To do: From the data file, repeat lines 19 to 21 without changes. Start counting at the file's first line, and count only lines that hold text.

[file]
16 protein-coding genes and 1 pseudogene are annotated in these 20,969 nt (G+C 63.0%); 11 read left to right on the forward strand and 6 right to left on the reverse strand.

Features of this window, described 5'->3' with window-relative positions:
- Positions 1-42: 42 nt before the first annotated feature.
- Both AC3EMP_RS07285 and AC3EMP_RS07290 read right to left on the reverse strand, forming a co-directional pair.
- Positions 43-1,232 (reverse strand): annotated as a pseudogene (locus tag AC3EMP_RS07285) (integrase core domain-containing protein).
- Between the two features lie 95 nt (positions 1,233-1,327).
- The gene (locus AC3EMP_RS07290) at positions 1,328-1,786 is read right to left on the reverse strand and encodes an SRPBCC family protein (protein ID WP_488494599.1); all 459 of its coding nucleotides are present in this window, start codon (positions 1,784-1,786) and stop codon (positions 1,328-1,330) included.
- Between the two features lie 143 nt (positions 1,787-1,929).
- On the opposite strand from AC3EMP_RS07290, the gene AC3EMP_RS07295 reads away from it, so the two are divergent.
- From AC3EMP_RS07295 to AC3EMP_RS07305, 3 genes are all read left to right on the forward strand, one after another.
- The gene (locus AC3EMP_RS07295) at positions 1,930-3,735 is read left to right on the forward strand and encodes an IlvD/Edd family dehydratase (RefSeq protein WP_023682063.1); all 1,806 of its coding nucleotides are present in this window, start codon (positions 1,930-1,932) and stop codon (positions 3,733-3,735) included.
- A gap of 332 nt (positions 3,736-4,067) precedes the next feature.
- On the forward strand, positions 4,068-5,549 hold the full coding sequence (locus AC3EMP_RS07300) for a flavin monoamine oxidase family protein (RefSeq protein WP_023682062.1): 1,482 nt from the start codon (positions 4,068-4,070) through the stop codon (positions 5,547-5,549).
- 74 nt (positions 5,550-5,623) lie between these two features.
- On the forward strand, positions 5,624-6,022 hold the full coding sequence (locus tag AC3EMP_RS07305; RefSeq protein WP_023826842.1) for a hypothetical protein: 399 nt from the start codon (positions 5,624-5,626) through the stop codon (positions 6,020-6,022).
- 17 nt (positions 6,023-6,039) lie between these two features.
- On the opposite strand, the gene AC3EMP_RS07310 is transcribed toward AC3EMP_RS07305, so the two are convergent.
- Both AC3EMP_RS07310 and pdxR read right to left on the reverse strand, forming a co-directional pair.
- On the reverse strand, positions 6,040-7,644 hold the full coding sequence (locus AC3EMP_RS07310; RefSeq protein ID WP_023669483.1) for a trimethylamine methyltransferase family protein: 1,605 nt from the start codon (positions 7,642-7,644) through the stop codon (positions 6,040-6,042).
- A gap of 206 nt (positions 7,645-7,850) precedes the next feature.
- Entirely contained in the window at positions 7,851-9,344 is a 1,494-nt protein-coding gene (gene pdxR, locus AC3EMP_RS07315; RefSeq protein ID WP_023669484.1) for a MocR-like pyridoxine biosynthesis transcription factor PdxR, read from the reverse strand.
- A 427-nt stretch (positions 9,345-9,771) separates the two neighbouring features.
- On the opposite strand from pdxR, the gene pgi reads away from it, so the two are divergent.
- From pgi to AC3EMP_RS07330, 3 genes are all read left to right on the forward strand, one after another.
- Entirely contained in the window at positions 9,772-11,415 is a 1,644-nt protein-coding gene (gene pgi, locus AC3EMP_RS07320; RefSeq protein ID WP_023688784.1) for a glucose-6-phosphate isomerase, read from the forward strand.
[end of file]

- On the reverse strand, positions 6,040-7,644 hold the full coding sequence (locus AC3EMP_RS07310; RefSeq protein ID WP_023669483.1) for a trimethylamine methyltransferase family protein: 1,605 nt from the start codon (positions 7,642-7,644) through the stop codon (positions 6,040-6,042).
- A gap of 206 nt (positions 7,645-7,850) precedes the next feature.
- Entirely contained in the window at positions 7,851-9,344 is a 1,494-nt protein-coding gene (gene pdxR, locus AC3EMP_RS07315; RefSeq protein ID WP_023669484.1) for a MocR-like pyridoxine biosynthesis transcription factor PdxR, read from the reverse strand.